A China-based manufacturer of GaN materials is ready to rival western players; Compound Semiconductor talks to Wang Jianfeng of Nanowin to find out more.
China-based Nanowin is ramping up manufacture of its two inch GaN substrates
In late October, China-based semiconductor business, Nanowin, revealed plans to mass produce high quality two inch GaN substrates with industry-low dislocation densities.
Targeting blue and green laser diode markets, the company claims to have demonstrated high performance devices and is now intent on becoming a world-leading nitride semiconductor material provider.
As Nanowin chief technology officer, Wang Jianfeng, points out, HVPE-grown GaN substrates, with a thickness of less than 1mm, typically have a dislocation density of around 1 X 105cm-2. However, the dislocation density of his company's substrates comes in at a much lower 1 X 104cm-2.
The key to the company's impressive results lies in clever nanostructure etching at the initial GaN film surface and carefully controlled growth conditions. Using electrodeless photoelectrochemical etching, Jianfeng and colleagues etch arrays of nanopyramids into GaN films, grown on sapphire substrates, to relieve compressive stress within the film.
"We do some interface engineering at the GaN surface, fabricating nanostructures and then optimising initial growth conditions to reduce the dislocation density," explains Jianfeng.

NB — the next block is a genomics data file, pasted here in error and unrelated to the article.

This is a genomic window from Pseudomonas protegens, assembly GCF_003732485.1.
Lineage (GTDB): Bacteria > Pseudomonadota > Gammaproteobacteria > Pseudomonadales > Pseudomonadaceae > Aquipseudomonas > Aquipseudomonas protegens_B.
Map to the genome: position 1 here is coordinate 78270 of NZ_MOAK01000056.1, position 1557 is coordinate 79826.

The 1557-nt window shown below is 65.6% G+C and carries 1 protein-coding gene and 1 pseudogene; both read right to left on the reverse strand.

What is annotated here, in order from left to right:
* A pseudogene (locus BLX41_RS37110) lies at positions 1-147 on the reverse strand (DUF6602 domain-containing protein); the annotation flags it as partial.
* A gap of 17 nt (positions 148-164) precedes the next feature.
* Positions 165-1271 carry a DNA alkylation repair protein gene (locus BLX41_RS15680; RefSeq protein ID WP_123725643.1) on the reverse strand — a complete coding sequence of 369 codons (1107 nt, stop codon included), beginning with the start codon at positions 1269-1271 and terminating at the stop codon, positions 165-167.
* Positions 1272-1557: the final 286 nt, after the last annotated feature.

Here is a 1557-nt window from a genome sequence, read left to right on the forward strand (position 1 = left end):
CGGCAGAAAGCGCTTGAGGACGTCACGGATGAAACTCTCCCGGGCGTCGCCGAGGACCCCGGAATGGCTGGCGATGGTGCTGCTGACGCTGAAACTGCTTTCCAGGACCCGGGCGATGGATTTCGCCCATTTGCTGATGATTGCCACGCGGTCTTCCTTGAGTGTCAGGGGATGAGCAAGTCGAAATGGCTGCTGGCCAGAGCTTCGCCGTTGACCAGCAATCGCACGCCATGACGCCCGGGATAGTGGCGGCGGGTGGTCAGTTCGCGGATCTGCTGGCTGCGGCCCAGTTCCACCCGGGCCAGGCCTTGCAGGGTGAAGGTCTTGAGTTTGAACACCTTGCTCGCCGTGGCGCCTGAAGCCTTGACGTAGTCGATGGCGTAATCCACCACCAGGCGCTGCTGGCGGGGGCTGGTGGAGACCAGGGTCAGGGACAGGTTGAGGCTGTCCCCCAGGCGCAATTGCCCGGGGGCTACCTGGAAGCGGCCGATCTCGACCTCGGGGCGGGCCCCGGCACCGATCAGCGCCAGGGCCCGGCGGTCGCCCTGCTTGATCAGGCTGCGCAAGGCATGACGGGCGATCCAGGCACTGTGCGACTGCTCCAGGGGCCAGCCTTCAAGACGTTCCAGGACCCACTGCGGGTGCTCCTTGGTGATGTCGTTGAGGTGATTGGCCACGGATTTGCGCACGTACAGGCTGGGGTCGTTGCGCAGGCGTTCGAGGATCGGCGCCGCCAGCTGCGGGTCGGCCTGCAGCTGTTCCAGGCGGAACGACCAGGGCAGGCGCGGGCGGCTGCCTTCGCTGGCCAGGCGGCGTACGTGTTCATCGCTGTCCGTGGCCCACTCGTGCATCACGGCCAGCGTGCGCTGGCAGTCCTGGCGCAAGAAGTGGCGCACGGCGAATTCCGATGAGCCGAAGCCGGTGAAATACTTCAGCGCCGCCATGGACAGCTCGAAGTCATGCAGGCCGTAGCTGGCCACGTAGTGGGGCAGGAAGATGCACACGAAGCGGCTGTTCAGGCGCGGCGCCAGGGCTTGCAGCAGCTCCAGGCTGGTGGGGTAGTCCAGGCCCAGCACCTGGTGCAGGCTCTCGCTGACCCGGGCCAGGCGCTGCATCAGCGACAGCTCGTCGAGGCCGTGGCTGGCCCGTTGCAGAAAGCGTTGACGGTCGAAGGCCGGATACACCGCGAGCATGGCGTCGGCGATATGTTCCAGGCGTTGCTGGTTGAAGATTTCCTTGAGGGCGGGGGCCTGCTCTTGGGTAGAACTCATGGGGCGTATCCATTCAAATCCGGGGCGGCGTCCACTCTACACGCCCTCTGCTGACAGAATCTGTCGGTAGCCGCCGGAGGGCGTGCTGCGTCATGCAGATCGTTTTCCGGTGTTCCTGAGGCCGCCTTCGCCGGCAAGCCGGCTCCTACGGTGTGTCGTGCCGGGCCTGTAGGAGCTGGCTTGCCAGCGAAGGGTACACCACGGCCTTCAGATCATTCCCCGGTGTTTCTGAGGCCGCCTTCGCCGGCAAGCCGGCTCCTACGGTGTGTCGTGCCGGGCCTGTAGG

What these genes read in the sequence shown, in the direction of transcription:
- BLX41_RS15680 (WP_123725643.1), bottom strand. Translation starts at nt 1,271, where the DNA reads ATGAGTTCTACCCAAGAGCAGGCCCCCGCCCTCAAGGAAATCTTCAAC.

"From the high quality GaN nanostructure layer, we then grow a very high quality GaN nanolayer," he adds
The GaN substrate is grown via HVPE on a 'home-made' system, that according to Jianfeng incorporates an in-situ optical monitoring system. During GaN growth, Jianfeng and colleagues can closely monitor myriad characteristics including wafer curvature, refraction and reflections, adjusting parameters accordingly to ensure uniform growth.
Clearly fabrication requires skilled intervention, but company claims to currently be churning out around 200 substrates a month and according to Jianfeng, can produce up to 700 substrates a month.
"Our yield is around 75%," adds Jianfeng. "And in three years time we will be manufacturing more than 1000 pieces a month with a dislocation density of only 1 X 104cm-2. These substrates will be for laser diode manufacturers"
Indeed, working with the Suzhou Institute of Nanotech and Nanobionics, Nanowin has already manufactured blue laser diodes with low threshold current density, low operation voltage and long lifetimes as well as green laser diode structures with, as Nanowin puts it 'excellent luminescence homogeneity'.
And the company also claims to have fabricated LEDs, based on its GaN wafers, with injection current densities larger than those reported by US-based Soraa and more than 30 times greater than typical GaN-on-sapphire LEDs.
Nanowin has yet to secure any firm contracts with laser diode manufacturers, although as Jianfeng is keen to point out: "We are keeping close contacts with Osram, Nichia, Sony, Panasonic, Soraa for example, as well as new start-up companies in China."
And without a doubt, the company's wafer costs have appeal. Today's two inch GaN wafer, with a dislocation density of between 1 X 106cm-2 and 1 X 107cm-2 would set you back some US$1500 while the cost of a wafer with a lower dislocation density of around 1 X 105cm-2 rises to around US$3000.
But as Jianfeng highlights, a Nanowin wafer will cost between US$1500 to US$1800, and as he adds: "I think the cost will rapidly reduce with volume production."
Contracts and costs aside, if the company is to makes waves in the worldwide GaN wafer marketplace and rival the likes of Hitachi Cable, Mitsubishi Electric, Sumitomo, Kyma and many, many, more, it will need a water-tight intellectual property portfolio. Jianfeng isn't fazed.
"We already have forty patents in China," he says. "And right now we have several patents pending in the US, Europe and Japan."